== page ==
Harold Throbson Interviews John Feelgood
by John Wells
in "Private Eye", 25 Oct 1961 (the first ever issue)
Harold Throbson Interviews John Feelgood (cont. from p.39)
F: I was also paid for it (laughing).
T: What about the famous all-male production of "The Dream" in 1910
F: With Mungo Rolff: a quite remarkable man. He's dead now of course: but I remember visiting his widow in their little cottage at Abinger in 1939 when everyone else, you remember, was talking about the war and mobilisation and things, and she delighted me witha charming anecdote about St. John parts.
T: Ah yes - dear St. John!
F: St. John, it appears, was returning home after the theatre one night, and was walking home through Hyde Park when he came upon Bradford Tooke, in conversation with a Guardsman. St.John happened to be carrying a hatbox and a bunch of geraniums. "Aha", said Bradford, "St. John carrying a hatbox and a bunch of geraniums". "Aha", said St. John, never to be outdone, "Tooke talking to a Guardsman".
T: (after laughter) Quite delightful! But to be serious for a moment; what do you feel, speaking as an actor to be the function of the theatre in the sixties?
F: (slowly) The function of the theatre? The theatre, for me, at any rate, is a building, a meeting place, where human beings come together voluntarily and of their own free will, to experience - I think that's the word I want . . .
T: Something I have always wanted to ask you Sir John - you once said that critics, if I remember rightly, were like a eunuch with a pair of shears.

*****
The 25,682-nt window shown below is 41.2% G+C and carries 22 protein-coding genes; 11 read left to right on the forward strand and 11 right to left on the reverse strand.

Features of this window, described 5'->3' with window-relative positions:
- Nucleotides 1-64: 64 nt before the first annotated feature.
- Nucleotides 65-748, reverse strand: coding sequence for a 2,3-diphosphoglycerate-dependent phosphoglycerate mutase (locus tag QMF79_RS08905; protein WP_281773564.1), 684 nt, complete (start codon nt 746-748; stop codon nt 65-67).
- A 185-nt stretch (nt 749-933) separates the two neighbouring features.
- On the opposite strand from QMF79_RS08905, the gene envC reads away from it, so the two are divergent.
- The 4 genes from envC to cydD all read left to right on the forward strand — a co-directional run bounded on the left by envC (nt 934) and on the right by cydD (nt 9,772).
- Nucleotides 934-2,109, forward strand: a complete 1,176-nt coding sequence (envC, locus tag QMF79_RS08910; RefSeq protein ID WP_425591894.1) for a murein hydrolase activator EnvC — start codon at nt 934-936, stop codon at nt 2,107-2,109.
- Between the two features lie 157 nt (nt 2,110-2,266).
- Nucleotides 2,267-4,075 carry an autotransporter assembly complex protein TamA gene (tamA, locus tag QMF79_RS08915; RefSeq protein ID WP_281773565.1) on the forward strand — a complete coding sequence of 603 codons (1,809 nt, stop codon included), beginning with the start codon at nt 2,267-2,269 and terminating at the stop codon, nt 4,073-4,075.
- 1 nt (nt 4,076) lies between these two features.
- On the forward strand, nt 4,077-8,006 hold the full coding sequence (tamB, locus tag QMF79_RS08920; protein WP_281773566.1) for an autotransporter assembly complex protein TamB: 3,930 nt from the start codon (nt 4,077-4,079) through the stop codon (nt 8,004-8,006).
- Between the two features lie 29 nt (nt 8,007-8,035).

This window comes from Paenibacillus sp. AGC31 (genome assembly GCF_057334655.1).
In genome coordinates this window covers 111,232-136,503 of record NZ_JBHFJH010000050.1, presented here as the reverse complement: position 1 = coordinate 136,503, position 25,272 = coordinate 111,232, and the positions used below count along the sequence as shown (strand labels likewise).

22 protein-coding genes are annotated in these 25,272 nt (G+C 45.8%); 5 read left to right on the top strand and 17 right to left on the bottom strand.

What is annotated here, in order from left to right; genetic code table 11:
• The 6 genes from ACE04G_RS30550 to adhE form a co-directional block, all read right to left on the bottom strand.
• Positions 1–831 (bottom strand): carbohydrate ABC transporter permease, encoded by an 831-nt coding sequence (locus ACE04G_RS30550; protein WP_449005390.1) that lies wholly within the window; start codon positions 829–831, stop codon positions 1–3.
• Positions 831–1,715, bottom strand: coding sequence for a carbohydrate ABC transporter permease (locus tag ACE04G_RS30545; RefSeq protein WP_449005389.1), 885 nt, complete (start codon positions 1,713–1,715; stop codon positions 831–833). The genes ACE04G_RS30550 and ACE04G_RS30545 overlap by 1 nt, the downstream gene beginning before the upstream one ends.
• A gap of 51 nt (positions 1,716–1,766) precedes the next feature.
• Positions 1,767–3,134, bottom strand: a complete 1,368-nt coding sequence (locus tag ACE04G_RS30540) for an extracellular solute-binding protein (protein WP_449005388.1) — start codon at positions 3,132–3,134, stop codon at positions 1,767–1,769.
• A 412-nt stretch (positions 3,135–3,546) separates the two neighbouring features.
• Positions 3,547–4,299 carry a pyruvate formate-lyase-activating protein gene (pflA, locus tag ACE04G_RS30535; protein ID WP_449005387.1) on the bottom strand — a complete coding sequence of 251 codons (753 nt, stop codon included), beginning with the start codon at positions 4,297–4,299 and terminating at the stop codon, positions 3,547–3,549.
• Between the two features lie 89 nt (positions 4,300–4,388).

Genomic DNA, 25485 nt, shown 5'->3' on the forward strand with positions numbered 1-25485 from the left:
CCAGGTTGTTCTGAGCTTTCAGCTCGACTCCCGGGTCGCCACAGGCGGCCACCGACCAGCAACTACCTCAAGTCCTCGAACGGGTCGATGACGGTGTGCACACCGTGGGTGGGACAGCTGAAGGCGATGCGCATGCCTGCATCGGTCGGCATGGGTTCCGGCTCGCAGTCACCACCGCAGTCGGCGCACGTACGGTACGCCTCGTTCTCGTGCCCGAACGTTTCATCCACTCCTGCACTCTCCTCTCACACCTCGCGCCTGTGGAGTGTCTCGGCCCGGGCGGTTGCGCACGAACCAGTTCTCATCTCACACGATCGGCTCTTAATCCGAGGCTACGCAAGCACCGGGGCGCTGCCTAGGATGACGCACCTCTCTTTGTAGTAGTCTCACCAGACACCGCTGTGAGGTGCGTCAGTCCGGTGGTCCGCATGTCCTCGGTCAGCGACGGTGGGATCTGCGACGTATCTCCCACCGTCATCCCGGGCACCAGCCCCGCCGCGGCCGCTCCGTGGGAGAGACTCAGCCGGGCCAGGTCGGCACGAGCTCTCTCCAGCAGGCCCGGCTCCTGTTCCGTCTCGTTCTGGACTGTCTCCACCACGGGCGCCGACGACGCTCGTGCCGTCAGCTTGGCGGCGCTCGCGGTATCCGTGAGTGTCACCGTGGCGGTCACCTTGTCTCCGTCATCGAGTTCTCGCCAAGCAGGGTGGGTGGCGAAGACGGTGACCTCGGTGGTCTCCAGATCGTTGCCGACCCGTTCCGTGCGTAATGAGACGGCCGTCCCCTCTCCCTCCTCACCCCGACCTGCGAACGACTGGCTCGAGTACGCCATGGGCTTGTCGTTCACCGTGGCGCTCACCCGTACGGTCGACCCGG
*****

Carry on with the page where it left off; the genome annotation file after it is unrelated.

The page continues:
F: I said that? I think I must have quoted it.
T: Well would you say that of modern criticism? Please be frank.
F: Well that about the shears is of course nonsense. I reminds me of the lovely story told about Farjeon Peters when asked whether he was in love with Mrs. Graham Murdoch or with her husband, he said he would prefer her husband but "o che disadvantaggio di essere coglioni!" (laughter)
T: Thank you.
G: Not at all
“Harold Throbson” is a pun on Harold Hobson, the theatre critic for “The Sunday Times” (who incidentally got the post because of his impeccable heterosexual credentials after the death of his predecessor, James Agate, who had been less than discreet about his homosexuality).
“John Feelgood” is a pun on John Gielgud, but if you’d hadn’t guessed that already maybe you should try loosening the metal plate in your head?
The dialogue is in that theatrical “Luvvie” style of reminiscence – darling, delightful, dear, etc – of which Gielgud was an habitué, and which is also notably homosexual. The allusions to actual sexual encounters are a bit more daring for the time. Gielgud had been arrested in 1953 for “importuning for immoral purposes" ( cough- cottaging -cough). Guardsmen were notorious for prostituting themselves (Simon Raven’s 1960 essay “The Male Prostitute in London” has a lot to say on practical matters about this). The West End theatre in the 1950s was dominated by various gentlemen bachelors – productions by H.M. Tennant and “Binkie” Beaumont, plays written by Rattigan, and of course assorted matinee idols and more respected thespians. And let’s not kid ourselves, anything’s much changed nowadays. You could throw a brick at any recent Oliver Awards dinners and not worry too much about hitting any respectable heterosexual actors. What with Jacobi, McKellen, Sher, Callow, Beale, Daniel Evans, etc. Actually David Tennant and Michael Sheen aside, to whom can we turn in the hope of producing the next acting dynasty like the Redgraves? Then again - do we want any more Redgraves?